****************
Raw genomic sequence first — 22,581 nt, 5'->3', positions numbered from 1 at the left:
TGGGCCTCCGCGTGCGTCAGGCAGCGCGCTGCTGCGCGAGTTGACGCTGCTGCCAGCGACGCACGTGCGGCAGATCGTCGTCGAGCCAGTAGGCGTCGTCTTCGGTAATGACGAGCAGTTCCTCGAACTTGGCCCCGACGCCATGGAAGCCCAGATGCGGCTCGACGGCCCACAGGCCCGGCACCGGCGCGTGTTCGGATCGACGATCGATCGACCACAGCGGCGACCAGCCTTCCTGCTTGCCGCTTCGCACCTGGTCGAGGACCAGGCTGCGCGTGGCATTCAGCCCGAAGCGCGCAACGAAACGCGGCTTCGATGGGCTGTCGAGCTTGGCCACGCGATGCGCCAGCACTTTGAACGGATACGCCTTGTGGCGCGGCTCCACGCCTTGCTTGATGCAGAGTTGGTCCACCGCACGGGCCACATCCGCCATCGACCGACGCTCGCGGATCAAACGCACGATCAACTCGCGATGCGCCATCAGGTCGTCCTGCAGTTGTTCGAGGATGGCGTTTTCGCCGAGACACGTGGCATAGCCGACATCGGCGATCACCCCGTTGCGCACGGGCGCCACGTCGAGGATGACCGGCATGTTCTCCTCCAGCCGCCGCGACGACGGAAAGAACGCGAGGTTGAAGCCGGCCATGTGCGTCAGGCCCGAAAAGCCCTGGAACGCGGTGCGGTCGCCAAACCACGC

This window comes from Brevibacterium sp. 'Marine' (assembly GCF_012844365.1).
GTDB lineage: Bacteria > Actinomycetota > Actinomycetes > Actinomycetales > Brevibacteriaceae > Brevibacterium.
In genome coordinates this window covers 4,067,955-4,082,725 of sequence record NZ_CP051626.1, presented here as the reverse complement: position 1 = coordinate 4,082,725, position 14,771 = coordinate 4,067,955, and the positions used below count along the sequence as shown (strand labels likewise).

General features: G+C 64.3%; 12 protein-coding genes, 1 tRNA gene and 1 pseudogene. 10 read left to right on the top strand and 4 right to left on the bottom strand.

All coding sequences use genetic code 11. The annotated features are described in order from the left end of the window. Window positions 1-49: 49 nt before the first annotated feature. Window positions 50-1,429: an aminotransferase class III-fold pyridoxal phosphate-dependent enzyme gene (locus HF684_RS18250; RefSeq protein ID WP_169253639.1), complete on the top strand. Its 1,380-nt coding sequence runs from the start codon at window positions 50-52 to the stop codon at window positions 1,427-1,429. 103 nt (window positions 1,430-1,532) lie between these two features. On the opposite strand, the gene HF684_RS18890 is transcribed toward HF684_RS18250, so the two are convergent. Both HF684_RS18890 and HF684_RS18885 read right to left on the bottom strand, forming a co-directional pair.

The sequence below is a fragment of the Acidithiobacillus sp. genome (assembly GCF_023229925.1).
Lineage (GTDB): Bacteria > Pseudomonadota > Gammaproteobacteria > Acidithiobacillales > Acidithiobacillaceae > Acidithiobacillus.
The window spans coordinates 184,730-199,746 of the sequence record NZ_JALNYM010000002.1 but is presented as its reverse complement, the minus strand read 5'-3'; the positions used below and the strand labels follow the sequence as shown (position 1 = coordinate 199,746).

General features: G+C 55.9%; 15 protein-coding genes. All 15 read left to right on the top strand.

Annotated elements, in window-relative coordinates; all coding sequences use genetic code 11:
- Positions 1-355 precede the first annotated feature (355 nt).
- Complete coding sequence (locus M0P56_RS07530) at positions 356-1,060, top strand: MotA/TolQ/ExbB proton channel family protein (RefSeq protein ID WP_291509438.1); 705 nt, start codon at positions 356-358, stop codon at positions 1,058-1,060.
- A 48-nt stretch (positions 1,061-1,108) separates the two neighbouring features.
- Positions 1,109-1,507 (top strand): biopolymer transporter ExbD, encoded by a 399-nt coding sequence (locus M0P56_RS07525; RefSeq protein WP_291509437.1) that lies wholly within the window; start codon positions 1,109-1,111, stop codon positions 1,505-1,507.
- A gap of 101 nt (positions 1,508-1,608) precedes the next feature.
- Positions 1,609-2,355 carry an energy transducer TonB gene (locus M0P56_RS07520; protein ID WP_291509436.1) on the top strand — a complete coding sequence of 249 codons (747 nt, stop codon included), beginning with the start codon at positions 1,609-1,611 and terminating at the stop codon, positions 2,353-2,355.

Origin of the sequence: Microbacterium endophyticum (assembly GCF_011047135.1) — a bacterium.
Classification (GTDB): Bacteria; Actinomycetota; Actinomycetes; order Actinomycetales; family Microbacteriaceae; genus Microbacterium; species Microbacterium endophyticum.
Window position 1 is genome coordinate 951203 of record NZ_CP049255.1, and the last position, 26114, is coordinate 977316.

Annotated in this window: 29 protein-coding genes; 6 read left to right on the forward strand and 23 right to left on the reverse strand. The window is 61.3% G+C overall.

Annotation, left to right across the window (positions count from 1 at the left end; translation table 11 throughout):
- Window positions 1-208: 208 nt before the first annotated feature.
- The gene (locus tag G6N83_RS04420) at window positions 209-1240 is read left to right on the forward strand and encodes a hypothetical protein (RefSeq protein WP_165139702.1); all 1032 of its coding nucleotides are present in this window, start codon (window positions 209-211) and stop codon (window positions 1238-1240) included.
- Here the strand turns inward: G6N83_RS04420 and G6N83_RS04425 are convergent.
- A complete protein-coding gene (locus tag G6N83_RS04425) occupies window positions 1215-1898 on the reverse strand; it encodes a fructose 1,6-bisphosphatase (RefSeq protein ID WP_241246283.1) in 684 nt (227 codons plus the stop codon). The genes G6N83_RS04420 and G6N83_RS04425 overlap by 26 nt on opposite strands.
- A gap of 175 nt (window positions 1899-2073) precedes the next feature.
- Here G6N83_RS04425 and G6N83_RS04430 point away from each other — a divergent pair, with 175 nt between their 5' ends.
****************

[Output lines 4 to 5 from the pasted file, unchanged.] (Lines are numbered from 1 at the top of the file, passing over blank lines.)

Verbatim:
GTDB lineage: Bacteria > Actinomycetota > Actinomycetes > Actinomycetales > Brevibacteriaceae > Brevibacterium.
In genome coordinates this window covers 4,067,955-4,082,725 of sequence record NZ_CP051626.1, presented here as the reverse complement: position 1 = coordinate 4,082,725, position 14,771 = coordinate 4,067,955, and the positions used below count along the sequence as shown (strand labels likewise).